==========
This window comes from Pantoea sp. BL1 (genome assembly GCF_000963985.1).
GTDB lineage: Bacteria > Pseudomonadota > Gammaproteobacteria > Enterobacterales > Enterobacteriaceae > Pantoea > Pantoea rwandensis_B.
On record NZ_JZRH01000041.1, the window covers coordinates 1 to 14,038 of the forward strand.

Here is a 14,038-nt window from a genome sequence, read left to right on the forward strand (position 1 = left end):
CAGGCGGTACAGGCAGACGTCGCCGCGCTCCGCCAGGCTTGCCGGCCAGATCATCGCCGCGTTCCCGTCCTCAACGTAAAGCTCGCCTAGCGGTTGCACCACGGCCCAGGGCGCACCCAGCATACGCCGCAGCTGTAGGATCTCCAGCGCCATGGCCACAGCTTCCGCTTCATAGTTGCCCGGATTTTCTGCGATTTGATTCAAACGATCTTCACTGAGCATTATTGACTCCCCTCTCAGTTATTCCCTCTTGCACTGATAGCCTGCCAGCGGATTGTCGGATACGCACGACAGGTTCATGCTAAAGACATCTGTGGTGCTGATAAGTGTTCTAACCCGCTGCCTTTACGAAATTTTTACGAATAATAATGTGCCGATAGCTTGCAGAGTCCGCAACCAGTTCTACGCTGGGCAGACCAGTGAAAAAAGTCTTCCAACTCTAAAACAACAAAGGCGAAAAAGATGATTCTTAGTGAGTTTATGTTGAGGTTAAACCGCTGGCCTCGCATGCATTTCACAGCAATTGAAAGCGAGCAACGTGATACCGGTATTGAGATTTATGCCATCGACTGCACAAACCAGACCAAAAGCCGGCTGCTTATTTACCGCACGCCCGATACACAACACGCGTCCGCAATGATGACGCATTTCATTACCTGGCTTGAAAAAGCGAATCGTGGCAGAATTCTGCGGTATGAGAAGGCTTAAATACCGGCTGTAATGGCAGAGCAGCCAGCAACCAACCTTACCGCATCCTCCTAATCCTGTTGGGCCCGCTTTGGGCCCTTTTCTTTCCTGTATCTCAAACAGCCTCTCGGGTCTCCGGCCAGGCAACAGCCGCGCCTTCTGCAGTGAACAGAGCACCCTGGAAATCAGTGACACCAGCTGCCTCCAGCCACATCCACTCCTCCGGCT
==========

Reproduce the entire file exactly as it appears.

This window comes from Pantoea sp. BL1 (genome assembly GCF_000963985.1).
GTDB lineage: Bacteria > Pseudomonadota > Gammaproteobacteria > Enterobacterales > Enterobacteriaceae > Pantoea > Pantoea rwandensis_B.
On record NZ_JZRH01000041.1, the window covers coordinates 1 to 14,038 of the forward strand.

Here is a 14,038-nt window from a genome sequence, read left to right on the forward strand (position 1 = left end):
CAGGCGGTACAGGCAGACGTCGCCGCGCTCCGCCAGGCTTGCCGGCCAGATCATCGCCGCGTTCCCGTCCTCAACGTAAAGCTCGCCTAGCGGTTGCACCACGGCCCAGGGCGCACCCAGCATACGCCGCAGCTGTAGGATCTCCAGCGCCATGGCCACAGCTTCCGCTTCATAGTTGCCCGGATTTTCTGCGATTTGATTCAAACGATCTTCACTGAGCATTATTGACTCCCCTCTCAGTTATTCCCTCTTGCACTGATAGCCTGCCAGCGGATTGTCGGATACGCACGACAGGTTCATGCTAAAGACATCTGTGGTGCTGATAAGTGTTCTAACCCGCTGCCTTTACGAAATTTTTACGAATAATAATGTGCCGATAGCTTGCAGAGTCCGCAACCAGTTCTACGCTGGGCAGACCAGTGAAAAAAGTCTTCCAACTCTAAAACAACAAAGGCGAAAAAGATGATTCTTAGTGAGTTTATGTTGAGGTTAAACCGCTGGCCTCGCATGCATTTCACAGCAATTGAAAGCGAGCAACGTGATACCGGTATTGAGATTTATGCCATCGACTGCACAAACCAGACCAAAAGCCGGCTGCTTATTTACCGCACGCCCGATACACAACACGCGTCCGCAATGATGACGCATTTCATTACCTGGCTTGAAAAAGCGAATCGTGGCAGAATTCTGCGGTATGAGAAGGCTTAAATACCGGCTGTAATGGCAGAGCAGCCAGCAACCAACCTTACCGCATCCTCCTAATCCTGTTGGGCCCGCTTTGGGCCCTTTTCTTTCCTGTATCTCAAACAGCCTCTCGGGTCTCCGGCCAGGCAACAGCCGCGCCTTCTGCAGTGAACAGAGCACCCTGGAAATCAGTGACACCAGCTGCCTCCAGCCACATCCACTCCTCCGGCT